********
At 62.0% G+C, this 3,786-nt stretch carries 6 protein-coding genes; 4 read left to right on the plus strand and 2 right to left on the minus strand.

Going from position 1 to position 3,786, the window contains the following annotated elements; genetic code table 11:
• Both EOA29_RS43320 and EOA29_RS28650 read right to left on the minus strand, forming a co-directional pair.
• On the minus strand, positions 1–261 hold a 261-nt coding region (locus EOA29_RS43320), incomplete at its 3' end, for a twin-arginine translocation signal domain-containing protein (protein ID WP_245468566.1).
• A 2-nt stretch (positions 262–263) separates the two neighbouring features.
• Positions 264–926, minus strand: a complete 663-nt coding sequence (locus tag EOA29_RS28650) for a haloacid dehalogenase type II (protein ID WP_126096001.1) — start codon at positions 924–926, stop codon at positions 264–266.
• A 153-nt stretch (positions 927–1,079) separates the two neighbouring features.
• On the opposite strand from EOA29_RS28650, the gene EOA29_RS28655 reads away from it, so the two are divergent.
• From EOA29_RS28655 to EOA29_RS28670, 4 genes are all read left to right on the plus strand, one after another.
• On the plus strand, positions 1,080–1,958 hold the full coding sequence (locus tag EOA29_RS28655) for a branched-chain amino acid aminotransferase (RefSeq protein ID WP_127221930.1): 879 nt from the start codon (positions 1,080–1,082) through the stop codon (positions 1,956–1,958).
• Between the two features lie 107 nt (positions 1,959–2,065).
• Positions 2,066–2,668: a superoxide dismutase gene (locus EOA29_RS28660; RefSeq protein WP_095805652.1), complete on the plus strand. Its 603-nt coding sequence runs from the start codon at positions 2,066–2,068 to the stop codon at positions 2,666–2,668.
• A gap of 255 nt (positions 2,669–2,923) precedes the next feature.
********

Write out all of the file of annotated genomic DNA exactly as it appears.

At 62.0% G+C, this 3,786-nt stretch carries 6 protein-coding genes; 4 read left to right on the plus strand and 2 right to left on the minus strand.

Going from position 1 to position 3,786, the window contains the following annotated elements; genetic code table 11:
• Both EOA29_RS43320 and EOA29_RS28650 read right to left on the minus strand, forming a co-directional pair.
• On the minus strand, positions 1–261 hold a 261-nt coding region (locus EOA29_RS43320), incomplete at its 3' end, for a twin-arginine translocation signal domain-containing protein (protein ID WP_245468566.1).
• A 2-nt stretch (positions 262–263) separates the two neighbouring features.
• Positions 264–926, minus strand: a complete 663-nt coding sequence (locus tag EOA29_RS28650) for a haloacid dehalogenase type II (protein ID WP_126096001.1) — start codon at positions 924–926, stop codon at positions 264–266.
• A 153-nt stretch (positions 927–1,079) separates the two neighbouring features.
• On the opposite strand from EOA29_RS28650, the gene EOA29_RS28655 reads away from it, so the two are divergent.
• From EOA29_RS28655 to EOA29_RS28670, 4 genes are all read left to right on the plus strand, one after another.
• On the plus strand, positions 1,080–1,958 hold the full coding sequence (locus tag EOA29_RS28655) for a branched-chain amino acid aminotransferase (RefSeq protein ID WP_127221930.1): 879 nt from the start codon (positions 1,080–1,082) through the stop codon (positions 1,956–1,958).
• Between the two features lie 107 nt (positions 1,959–2,065).
• Positions 2,066–2,668: a superoxide dismutase gene (locus EOA29_RS28660; RefSeq protein WP_095805652.1), complete on the plus strand. Its 603-nt coding sequence runs from the start codon at positions 2,066–2,068 to the stop codon at positions 2,666–2,668.
• A gap of 255 nt (positions 2,669–2,923) precedes the next feature.